Since then, madness has spread like a vine. He brought his gifts with him and led us to abuse them, especially unrestrained use of alcohol and sex. He drove our judgment to the brutish beasts and is making a laughing stock of us even as I write. He has weakened us, unnerved us, unstrung the sinews of our soul. He has cut out our chests and laughed at our honors. And we have laughed with him.

The bill is coming due, but we won’t stop the orgy. His plan is destruction and we delight in every step of the torture.

More than anything, the sexual revolution is a part of our life that we can neither escape nor survive. What was once unspeakable has been so passionately embraced that teenagers listening to an adult champion it literally screamed their approval (on one account) and offered a standing ovation to the story teller who had the courage to out the character who embodied the spiritual center of her story. These kids knew, their souls were formed to intuit, that something eventful had just happened.

Dionysus’s vines had just pulled down another wall.

But if we draw back, what is really happening? The most obvious thing is that homosexuality is an inescapable part of the lives of virtually every one of us. Some would argue that it always was, but for now I’ll set that point aside. It’s important and also loaded with implications, but not what I’m writing about right now.

I, like virtually everyone, have and have had friends, work associates, and relatives who are openly homosexual. I feel affection for all of them and deep affection for some of them. I also have at least one friend who used to be homosexual and was delivered from what he or she (no clues) now profoundly regrets. In what I am writing, I do not “judge” my homosexual friends and acquaintances in the sense that I think of them as innately or unusally evil people. Some of them are decent enough, some of them are jerks. They’re just like the rest of us in that way. I’ll have more on this core issue of judging below.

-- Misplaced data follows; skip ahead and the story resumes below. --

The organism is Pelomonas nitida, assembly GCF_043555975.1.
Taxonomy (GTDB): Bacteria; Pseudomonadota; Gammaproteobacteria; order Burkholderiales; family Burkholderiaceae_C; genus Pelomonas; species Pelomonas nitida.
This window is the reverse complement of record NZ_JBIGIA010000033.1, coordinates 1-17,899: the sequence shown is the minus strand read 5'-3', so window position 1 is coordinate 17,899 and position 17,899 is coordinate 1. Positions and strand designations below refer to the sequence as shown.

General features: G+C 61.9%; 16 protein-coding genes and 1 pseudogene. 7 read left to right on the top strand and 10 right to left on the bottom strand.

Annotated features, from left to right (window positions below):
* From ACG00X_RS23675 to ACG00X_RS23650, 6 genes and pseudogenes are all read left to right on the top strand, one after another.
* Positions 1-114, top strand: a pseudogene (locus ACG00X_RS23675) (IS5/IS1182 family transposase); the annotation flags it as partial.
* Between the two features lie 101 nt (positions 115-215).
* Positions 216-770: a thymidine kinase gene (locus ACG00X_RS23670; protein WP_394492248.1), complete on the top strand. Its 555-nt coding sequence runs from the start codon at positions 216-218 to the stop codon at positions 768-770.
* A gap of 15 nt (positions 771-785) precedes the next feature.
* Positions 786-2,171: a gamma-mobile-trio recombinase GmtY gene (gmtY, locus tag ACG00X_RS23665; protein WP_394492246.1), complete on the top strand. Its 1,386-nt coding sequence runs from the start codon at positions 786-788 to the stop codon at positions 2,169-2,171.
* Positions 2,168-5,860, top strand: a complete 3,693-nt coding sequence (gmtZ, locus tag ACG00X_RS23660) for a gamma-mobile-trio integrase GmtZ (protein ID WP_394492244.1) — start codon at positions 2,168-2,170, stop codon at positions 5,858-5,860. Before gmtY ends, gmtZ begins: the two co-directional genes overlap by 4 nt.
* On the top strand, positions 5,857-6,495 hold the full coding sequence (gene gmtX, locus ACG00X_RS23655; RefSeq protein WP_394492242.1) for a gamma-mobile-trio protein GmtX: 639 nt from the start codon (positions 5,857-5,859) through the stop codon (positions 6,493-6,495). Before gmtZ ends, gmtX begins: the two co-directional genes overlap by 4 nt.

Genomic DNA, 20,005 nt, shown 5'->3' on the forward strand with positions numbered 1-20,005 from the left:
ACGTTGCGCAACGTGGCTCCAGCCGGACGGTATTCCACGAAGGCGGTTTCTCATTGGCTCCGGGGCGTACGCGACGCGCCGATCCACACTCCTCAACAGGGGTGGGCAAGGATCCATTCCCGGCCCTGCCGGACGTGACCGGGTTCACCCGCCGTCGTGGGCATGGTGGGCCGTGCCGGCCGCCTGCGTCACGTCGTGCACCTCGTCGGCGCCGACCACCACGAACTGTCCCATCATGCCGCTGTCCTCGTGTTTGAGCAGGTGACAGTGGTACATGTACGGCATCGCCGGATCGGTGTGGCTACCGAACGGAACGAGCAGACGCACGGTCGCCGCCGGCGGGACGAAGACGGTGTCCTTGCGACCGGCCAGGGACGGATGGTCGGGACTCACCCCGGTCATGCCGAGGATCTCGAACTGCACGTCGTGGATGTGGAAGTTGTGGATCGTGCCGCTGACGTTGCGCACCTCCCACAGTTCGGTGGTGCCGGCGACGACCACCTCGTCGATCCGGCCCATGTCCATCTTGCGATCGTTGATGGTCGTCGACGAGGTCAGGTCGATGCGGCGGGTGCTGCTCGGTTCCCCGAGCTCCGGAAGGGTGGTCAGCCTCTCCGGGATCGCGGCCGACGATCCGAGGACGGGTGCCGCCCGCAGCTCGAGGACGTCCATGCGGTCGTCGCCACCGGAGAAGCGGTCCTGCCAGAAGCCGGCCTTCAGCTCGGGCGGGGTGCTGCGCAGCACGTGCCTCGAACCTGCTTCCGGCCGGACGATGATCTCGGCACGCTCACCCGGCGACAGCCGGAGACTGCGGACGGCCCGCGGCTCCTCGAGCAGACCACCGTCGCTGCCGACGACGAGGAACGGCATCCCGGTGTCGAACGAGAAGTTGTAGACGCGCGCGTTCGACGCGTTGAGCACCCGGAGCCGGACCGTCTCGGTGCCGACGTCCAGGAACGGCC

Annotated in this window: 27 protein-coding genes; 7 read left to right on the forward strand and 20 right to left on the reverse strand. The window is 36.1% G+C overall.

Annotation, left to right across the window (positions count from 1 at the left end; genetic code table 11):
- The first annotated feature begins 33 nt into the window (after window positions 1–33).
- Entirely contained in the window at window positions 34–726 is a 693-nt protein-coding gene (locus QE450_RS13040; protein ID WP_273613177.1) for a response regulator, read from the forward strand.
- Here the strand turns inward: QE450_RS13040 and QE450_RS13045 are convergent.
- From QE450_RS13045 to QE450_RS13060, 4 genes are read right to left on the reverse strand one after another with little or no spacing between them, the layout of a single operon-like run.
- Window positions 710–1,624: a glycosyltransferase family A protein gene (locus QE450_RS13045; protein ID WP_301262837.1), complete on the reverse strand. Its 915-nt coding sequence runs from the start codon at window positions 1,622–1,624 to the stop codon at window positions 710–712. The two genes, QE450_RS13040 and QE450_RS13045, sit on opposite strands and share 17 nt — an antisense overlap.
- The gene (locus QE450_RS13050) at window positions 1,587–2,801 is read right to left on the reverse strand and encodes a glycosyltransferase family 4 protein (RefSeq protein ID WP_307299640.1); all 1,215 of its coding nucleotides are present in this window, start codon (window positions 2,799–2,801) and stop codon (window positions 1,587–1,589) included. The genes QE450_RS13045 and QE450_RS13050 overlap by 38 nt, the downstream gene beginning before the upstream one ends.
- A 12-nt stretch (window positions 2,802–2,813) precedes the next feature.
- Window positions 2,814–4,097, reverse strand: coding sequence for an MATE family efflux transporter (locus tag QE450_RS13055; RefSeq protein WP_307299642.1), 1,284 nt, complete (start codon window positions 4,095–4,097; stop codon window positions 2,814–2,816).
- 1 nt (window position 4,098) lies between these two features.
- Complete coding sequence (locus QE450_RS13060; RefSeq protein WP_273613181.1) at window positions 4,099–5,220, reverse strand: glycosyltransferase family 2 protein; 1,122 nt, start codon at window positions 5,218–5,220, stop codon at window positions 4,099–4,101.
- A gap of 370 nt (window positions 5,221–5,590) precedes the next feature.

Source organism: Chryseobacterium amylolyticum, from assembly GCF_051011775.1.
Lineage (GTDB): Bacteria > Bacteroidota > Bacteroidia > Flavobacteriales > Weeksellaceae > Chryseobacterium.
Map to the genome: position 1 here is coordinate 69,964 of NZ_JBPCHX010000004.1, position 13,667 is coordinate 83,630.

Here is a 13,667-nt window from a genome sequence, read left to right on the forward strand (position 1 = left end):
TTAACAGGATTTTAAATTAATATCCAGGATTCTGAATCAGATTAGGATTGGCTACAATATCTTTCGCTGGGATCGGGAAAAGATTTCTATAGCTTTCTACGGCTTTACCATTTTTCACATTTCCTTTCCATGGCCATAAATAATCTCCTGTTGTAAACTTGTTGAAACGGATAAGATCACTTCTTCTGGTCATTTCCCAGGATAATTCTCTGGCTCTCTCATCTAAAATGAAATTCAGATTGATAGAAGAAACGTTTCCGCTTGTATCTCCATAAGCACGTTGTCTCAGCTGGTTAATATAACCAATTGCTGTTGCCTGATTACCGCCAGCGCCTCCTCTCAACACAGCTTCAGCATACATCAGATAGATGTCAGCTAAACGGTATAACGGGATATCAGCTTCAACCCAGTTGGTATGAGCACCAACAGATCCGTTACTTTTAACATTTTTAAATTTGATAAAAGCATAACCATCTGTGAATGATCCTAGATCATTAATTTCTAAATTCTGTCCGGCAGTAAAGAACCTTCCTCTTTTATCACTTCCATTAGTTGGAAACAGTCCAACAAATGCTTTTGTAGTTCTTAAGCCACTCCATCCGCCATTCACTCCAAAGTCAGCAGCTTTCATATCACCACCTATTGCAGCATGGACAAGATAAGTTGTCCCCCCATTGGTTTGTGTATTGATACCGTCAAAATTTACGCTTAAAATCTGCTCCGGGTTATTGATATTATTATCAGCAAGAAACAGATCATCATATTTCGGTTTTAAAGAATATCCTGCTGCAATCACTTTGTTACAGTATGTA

But I’m not going to argue that therefore being homosexual is a matter of indifference. It is not. Everybody knows it is not. That’s why the kids screamed at the outing of Dumbledore.

In what follows, I am reflecting primarily on the social implications of homosexuality, but society is made up of individuals in the pursuit of a shared life that can help each of them find security and meaning, which combine to make what most of us call happiness. This is not an attack on individuals who are homosexual, though if you are I hope you’ll hear in this an appeal to find healing. It’s not written in anger or judgment. My goodness, Christ Jesus came into the world to save sinners, of whom I am first. I’ve never met a person more sinful than I am. Never.

So here’s my thesis: widespread homosexuality is both cause and effect of social and personal disintegration. More precisely, the gay agenda has already and will continue to wreak moral havoc. It does so by implementing a logic of permission that is untenable, but having been implemented becomes the habitual language of moral thought by which the great mass of men go about making moral decisions.

Let me explain what I mean.